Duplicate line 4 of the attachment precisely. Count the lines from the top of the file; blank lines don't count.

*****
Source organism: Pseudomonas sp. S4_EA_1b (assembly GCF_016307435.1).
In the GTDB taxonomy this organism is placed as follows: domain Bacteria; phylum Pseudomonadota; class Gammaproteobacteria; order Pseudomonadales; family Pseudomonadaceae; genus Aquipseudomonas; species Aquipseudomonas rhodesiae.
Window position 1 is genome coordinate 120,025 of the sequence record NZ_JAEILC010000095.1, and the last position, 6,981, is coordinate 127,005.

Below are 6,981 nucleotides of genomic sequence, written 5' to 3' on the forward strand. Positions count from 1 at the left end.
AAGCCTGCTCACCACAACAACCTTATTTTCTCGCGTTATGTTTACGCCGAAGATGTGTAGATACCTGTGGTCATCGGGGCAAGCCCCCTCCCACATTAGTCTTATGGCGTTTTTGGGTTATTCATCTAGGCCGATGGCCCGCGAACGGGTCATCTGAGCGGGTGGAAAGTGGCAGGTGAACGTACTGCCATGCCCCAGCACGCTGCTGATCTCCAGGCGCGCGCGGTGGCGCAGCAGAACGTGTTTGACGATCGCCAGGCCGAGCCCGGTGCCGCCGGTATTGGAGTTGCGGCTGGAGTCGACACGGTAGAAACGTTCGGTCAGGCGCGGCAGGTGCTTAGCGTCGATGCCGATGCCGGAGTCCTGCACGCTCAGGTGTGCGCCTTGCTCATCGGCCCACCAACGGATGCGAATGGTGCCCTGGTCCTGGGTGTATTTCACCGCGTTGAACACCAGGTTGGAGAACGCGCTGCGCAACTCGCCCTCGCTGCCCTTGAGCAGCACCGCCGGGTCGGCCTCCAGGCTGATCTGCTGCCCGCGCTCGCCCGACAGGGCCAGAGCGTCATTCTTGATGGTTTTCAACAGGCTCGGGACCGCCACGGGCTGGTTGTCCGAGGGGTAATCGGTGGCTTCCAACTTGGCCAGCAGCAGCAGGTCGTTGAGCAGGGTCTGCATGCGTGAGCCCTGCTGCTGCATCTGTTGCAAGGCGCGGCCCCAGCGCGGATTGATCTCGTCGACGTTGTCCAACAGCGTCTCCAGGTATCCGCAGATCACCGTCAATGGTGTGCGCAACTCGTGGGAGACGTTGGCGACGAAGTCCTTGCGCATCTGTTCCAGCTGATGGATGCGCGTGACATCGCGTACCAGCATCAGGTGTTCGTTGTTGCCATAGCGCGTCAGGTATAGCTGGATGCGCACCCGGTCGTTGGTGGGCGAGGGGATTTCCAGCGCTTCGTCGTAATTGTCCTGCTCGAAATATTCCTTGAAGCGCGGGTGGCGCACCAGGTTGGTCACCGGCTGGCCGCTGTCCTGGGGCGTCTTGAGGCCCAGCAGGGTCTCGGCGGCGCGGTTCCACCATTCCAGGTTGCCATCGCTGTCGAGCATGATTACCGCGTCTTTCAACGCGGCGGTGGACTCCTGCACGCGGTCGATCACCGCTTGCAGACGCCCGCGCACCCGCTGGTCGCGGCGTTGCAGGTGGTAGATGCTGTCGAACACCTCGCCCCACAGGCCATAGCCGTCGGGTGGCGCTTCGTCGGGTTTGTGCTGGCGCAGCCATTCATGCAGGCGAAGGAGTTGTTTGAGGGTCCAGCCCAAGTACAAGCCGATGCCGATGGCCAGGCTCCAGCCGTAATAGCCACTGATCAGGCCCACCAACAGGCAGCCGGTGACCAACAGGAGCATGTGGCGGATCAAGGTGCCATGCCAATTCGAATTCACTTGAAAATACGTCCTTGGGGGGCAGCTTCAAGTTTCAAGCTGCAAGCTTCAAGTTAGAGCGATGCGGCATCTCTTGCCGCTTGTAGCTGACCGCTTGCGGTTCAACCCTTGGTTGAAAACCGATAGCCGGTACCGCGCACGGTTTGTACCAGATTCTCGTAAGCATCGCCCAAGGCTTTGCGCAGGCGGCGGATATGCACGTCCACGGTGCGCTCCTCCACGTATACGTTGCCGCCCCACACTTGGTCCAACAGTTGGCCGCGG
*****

Below are 6,981 nucleotides of genomic sequence, written 5' to 3' on the forward strand. Positions count from 1 at the left end.